What the Contemporaries of Patriarch Tikhon Told about His Holiness

The Catalog of Good Deeds team has prepared a selection of stories that the contemporaries of Holy Patriarch Tikhon told about him:


Saint Tikhon returned from the US to Russia in 1907 and was appointed to the Diocese of Yaroslavl. One of the first decrees of the modest and simple bishop was an unwavering ban on prostrations, which had become a customary way of approaching the ruling bishop for the priests of that diocese.

(Author unknown)


The holy Patriarch was witty. His biography is teeming with arrests, prisons, and exiles. He spent almost one third of his life in jail. Nevertheless, when the bishop recalled a sad story from his life, he would always smile and did not look depressed or upset by the memories of those terrible days. Quite the opposite: his eyes were lively and his face was calm as though it wasn’t him who had suffered so much. The holy Patriarch would make the events and the people look better and nobler than they really were to prevent his audience from getting depressed.

Kuznetsov A. My Memories of Meeting Patriarch Tikhon. Manuscript. Astrakhan, 1962.


However, there was only one aspect of St. Tikhon’s life in which he had to struggle with himself to avoid crossing any lines. It was his unparalleled kindness and responsiveness of his heart. His soul emitted kindness spontaneously. His meek and clear eyes shone with it. It lit up his face and changed it from within. His kindness was manifested by his constant virtuous smile. His love was mixed with tenderness, always ready to pour out on other people. Everyone who came close to him felt its life-giving and tender touch. It allowed him never to lose spiritual balance. It was enormously hard for him to get angry or pretend that he was strict. If he hurt someone’s feelings accidentally, he was quick to make up for it. Due to the fact that true love never shows off or indulges itself in pride, it naturally fed and nurtured his humility, which made his best character traits somewhat muffled.

Met. Anastasios Gribanovsky. His Holiness Patriarch Tikhon, His Personality and Actions (Personal Memories) / / In Memory of His Holiness Patriarch Tikhon, 25th anniversary since his repose: March 25/April 7, 1925 – March 25/April 7, 1950. Jordanville: The Holy Trinity Monastery, 1950. Issue No. 4. pp. 16—39.


When the Revolution began, Patriarch Tikhon went from Moscow to Leningrad [Petrograd]. Metropolitan Benjamen [of Kazan] with clergy and the faithful met him at the Nikolayevsky Railway Station (now Oktyabrsky) and greeted him with the following words (according to a source): “We all, both the clergy and the Orthodox faithful, are ready to die for our Orthodox Church,” etc.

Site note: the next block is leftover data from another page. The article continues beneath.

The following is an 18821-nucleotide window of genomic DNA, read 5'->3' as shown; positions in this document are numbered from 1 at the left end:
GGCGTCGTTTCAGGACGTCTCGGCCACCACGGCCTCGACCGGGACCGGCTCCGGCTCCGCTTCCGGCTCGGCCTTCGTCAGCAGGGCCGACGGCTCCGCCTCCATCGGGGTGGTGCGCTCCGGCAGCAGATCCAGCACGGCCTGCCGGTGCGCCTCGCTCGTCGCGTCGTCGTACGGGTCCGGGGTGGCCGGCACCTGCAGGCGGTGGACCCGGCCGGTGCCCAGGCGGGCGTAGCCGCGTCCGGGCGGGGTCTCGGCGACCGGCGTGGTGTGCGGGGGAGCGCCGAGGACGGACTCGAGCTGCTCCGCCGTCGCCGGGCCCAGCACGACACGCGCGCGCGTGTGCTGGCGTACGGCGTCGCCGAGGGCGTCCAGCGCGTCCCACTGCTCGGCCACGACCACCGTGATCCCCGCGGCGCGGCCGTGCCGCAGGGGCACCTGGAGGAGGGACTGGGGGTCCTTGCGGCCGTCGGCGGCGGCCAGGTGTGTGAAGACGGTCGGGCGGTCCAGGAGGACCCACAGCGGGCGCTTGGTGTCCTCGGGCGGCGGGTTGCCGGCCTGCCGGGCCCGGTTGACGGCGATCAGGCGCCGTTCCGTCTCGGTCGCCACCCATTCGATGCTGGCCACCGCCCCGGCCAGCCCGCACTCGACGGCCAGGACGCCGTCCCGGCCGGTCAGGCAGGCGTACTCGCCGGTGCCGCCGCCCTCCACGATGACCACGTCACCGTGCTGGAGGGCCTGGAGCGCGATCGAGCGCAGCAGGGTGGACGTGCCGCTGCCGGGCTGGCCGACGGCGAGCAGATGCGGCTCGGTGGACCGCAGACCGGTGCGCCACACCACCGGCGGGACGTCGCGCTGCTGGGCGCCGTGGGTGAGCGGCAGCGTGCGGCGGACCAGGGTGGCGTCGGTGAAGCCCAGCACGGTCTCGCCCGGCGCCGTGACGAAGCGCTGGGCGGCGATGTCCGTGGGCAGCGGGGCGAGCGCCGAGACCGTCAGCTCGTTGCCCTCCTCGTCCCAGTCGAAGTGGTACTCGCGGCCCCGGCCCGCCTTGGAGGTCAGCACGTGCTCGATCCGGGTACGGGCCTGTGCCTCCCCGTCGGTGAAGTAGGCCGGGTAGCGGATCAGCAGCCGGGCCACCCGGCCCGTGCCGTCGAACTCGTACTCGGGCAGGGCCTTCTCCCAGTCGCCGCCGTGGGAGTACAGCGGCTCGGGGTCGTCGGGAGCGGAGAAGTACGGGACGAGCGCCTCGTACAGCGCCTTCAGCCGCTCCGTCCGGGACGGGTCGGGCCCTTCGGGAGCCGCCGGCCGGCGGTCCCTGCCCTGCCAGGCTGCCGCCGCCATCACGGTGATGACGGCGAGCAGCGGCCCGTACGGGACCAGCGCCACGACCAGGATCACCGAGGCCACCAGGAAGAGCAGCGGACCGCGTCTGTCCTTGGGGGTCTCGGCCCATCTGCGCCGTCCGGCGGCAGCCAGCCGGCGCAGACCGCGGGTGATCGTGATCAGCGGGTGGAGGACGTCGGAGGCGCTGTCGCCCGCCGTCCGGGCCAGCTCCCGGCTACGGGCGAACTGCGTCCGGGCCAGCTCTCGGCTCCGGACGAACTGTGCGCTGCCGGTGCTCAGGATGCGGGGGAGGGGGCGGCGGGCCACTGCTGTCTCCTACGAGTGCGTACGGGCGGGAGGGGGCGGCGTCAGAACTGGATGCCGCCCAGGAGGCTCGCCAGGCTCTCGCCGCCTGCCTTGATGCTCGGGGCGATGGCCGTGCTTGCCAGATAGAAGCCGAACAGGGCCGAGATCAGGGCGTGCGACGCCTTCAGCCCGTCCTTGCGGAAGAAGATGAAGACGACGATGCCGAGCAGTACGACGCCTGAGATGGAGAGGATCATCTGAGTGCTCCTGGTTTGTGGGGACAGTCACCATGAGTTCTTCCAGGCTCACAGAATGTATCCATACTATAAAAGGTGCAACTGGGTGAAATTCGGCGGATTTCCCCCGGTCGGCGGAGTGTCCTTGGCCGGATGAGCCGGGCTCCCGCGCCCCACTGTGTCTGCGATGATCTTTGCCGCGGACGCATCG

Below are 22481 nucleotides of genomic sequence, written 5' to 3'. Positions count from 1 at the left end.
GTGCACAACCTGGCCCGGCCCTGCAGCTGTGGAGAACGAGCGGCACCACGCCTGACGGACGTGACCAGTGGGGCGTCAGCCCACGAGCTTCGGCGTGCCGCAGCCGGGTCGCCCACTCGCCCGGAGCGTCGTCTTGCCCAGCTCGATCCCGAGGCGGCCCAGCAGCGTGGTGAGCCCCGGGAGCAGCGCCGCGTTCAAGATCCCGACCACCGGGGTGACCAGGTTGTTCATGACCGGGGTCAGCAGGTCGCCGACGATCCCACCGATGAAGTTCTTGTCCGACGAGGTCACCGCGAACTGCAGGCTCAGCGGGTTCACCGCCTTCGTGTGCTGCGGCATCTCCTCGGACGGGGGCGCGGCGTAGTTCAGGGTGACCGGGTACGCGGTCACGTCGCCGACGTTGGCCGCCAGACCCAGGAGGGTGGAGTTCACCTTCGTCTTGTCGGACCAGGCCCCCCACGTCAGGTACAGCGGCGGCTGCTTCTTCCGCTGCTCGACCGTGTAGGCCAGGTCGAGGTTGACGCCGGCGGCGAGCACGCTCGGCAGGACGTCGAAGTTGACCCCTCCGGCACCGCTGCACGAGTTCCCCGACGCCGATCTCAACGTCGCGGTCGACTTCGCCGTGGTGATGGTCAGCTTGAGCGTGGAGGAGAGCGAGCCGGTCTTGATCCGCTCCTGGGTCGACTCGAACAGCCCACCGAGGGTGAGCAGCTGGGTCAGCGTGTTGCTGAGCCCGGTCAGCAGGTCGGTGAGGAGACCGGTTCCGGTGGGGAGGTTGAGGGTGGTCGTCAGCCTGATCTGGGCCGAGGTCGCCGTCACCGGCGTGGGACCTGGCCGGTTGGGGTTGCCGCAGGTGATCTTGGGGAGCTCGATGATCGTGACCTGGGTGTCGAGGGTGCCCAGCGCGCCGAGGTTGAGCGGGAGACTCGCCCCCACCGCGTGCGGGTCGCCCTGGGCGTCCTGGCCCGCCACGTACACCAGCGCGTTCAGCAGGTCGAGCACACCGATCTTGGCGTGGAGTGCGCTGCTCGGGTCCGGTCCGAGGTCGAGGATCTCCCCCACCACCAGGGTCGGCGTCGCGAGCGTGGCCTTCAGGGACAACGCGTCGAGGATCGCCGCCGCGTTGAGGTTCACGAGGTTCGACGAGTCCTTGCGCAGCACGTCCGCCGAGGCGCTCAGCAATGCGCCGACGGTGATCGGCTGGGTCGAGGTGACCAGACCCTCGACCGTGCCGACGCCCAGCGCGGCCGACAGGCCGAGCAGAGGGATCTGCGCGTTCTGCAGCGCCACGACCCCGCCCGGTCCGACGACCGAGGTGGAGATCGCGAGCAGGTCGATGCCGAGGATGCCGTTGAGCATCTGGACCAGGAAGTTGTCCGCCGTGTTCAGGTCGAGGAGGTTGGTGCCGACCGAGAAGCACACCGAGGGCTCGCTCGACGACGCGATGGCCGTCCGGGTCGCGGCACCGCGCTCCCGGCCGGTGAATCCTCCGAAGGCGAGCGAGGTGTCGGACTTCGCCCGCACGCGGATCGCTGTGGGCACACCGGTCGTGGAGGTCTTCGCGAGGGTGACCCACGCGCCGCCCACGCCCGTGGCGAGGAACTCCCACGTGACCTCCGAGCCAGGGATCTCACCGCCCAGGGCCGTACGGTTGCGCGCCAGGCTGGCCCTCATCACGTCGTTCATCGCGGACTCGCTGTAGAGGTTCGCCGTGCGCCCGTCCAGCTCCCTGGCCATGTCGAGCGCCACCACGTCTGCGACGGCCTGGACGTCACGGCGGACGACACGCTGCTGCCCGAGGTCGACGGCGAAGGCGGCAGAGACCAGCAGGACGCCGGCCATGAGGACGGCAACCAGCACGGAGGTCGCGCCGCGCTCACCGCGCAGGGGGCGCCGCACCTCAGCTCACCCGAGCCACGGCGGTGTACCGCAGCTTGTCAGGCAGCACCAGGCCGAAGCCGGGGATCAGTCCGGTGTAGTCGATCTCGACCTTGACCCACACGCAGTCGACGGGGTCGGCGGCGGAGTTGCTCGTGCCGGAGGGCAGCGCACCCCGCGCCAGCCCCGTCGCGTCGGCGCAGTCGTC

“It isn’t hard to die nowadays,” the Patriarch replied. “We’ve got to learn how to live properly!”

Metropolitan Benjamen (Fedchenkov). Bishop’s Diaries. Manuscript. Part III. Rostov-on-Don, 1955. [Metropolitan Benjamen (Fedchenkov). Bishop’s Diaries. Moscow. Pravilo Very, 2002. pp. 442 – 443].


Galicians who loved Russia would sometimes come to our Diocese of Chełm in spite of the border controls. There were priests among them, too. They would convert to Orthodoxy and continue to live in our diocese. Raised in the liberal Austrian Empire, they remained freedom-loving in their new homeland. One of the Galician-born priests, Archpriest Trach, recorded in a church chronicle than His Eminence Tikhon visited his parish in a certain year and immediately added to it his personal opinion, “That’s the first time I’ve ever seen a human being in a bishop.”

Metropolitan Eulogius (Georgiyevsky). The Road of My Life: Memoirs of Metropolitan Eulogius as told by him. Recorded by T. Manukhina. Paris, YMCAPress, 1947 (Impr. de Navarre). [Metropolitan Eulogius (Georgiyevsky). The Road of My Life: Memoirs. Moscow. Moskovsky Rabochi. VPMD, 1994. pp. 88, 89, 93, 99-103, 110, 132, 281-282.


“All of a sudden, a big gray cat marched out of the bishop’s cell. It lay on the floor and started purring and playing around. We were relieved because we couldn’t help thinking that if pets felt safe in the bishop’s house, it was safe for the bishop’s visitors to be around him, too. It meant that the bishop was gentle with everyone and we didn’t need to be scared of him. Indeed, the bishop who entered the room was dealing with us meekly, affectionately, simply, and benevolently. He listened to our requests with attention and willingness to help,” – that was what Archpriest Nicholas Kniazev recalled about Holy Patriarch Tikhon.

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